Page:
Documents from one of Staffordshire’s (England, UK) most famous poets are due to be auctioned. Handwritten personal correspondence from poet and novelist Philip Larkin to his cousin in Lichfield is coming up for auction.
The collection includes one of the final Christmas cards Larkin would have sent, postmarked December 17 1984 – he died the following year on December 2 aged 63. The correspondence to Larkin’s cousin Vera Thorpe has newly come to light after being discovered in an attic in Sutton Coldfield and begins with a letter from 1977 to an address in Beacon Street, Lichfield, signed ‘Philip (Larkin)’.
The others were all sent in the early 1980s to a home in Longstaff Croft, Lichfield, and are simply signed ‘Philip’. Although the literary figure himself was born in Coventry, Larkin’s father Sydney’s family lived in Lichfield since the 18th century, trading as tailors, coach-builders and shoe-makers, and the poet continued an association with the cathedral city until his death.
In a 1977 letter on headed notepaper discussing the death of his mother, Larkin tells ‘Cousin Vera’: “We hope her ashes will eventually be interred beside those of my father in St Michael’s Churchyard in Lichfield.”
Other correspondence includes a postcard sent to Vera in August 1984 thanking her for a birthday card. The postcard is illustrated with a picture of Princes Dock in Hull as it was in 1887 and Larkin wryly signs off: “Hull doesn’t look like this nowadays, worse luck!”
He describes himself as ‘alright but too fat and deaf’ and confesses that his ‘memory has mislaid your [married] name’. “Please let me have it and I will put it in my book,” he asks – a request which was granted, given the next communication.
In that letter dated October 9 1984, also on headed notepaper, Larkin writes: “Thank you for your letter, letting me know your married name. It is nice to know there is at least one Larkin in Lichfield but perhaps there are more?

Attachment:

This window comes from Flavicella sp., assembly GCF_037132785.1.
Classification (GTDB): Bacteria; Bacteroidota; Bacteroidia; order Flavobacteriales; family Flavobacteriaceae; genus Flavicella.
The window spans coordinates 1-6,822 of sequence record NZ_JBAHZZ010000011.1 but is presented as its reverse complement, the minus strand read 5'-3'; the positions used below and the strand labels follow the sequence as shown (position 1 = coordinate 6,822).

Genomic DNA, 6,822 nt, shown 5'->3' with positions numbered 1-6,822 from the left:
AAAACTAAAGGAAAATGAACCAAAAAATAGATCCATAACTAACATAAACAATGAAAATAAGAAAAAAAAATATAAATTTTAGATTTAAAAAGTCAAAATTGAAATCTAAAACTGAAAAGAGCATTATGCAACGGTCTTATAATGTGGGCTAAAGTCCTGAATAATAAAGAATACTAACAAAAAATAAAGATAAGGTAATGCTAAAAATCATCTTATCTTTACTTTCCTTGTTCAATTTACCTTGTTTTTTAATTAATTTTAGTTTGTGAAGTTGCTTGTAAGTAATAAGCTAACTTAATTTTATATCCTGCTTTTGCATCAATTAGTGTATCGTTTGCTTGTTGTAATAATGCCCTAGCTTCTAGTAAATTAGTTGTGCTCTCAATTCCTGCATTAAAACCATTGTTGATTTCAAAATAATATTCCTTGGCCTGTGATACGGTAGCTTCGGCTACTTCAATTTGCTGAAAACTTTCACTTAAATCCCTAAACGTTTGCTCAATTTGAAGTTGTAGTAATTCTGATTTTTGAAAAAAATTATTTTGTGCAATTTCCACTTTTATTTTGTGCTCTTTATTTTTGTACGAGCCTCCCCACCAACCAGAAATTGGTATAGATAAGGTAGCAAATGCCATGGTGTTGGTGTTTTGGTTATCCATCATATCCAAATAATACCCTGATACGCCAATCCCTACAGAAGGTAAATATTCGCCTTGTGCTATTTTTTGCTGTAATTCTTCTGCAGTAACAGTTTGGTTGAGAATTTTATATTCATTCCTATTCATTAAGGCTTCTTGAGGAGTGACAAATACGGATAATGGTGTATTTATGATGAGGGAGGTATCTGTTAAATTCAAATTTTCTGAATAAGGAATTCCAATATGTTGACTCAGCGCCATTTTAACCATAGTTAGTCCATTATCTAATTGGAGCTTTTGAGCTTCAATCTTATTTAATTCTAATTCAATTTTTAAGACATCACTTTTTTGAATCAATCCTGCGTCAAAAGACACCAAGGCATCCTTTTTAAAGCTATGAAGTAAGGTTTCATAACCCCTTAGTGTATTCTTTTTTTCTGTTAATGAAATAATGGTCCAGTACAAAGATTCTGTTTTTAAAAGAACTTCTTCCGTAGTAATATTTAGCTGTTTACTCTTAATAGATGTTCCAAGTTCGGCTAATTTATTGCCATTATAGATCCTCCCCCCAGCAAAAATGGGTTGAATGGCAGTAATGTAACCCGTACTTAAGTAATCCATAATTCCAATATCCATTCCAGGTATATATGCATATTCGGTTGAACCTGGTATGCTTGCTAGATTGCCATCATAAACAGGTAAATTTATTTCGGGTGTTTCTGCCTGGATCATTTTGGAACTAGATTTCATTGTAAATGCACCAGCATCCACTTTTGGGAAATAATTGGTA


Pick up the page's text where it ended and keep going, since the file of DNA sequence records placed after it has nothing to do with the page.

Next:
“While uncle Alfred was alive my mother and I used to visit him from time to time. I liked Lichfield but the streets seemed very narrow for the traffic. Perhaps they have changed.”
The final correspondence is a Christmas card with envelope postmarked December 17 1984. “Thank you for [the] Lichfield card,” Larkin writes, adding: “Afraid this isn’t Hull, worse luck.”
There are also 20 David Garrick Theatre programmes dated 1949-1952, There are also vintage guides to Lichfield Cathedral and the city’s St Michael’s Church.
“In the letter dated October 1984, Larkin adopts a rather wistful tone, discussing his memories of Lichfield and expressing his surprise at having lived in Hull for almost 30 years – ‘something I can hardly believe’, he says, adding ‘and am 62 – can’t believe that either’. He goes on to discuss his sister Catherine’s family, refers to his mother’s death some eight years prior and ends by asking for more information on Vera and ‘the rest of the family’.
“It is poignant to think that at the time of this correspondence, Larkin’s own death was now fast approaching – the following year he began to suffer from oesophageal cancer, by June it was found to have spread and he died on December 2.”
The archive is estimated to sell for around £300 to £500 when it goes under the hammer on February 15. Larkin remains one of Britain’s most popular poets, although revelations about his personal life and opinions have caused controversy.
His compositions reflected the dreariness of post-war England and the unhappiness it caused. Uneasy with fame, Larkin rarely consented to interviews and worked in libraries his whole life.
Richard Winterton Auctioneers’ Fine Art Sale takes place on Wednesday, February 15, at The Lichfield Auction Centre, Fradley Park. The sale starts at 9.30am and the digital catalogue can be viewed online a week before.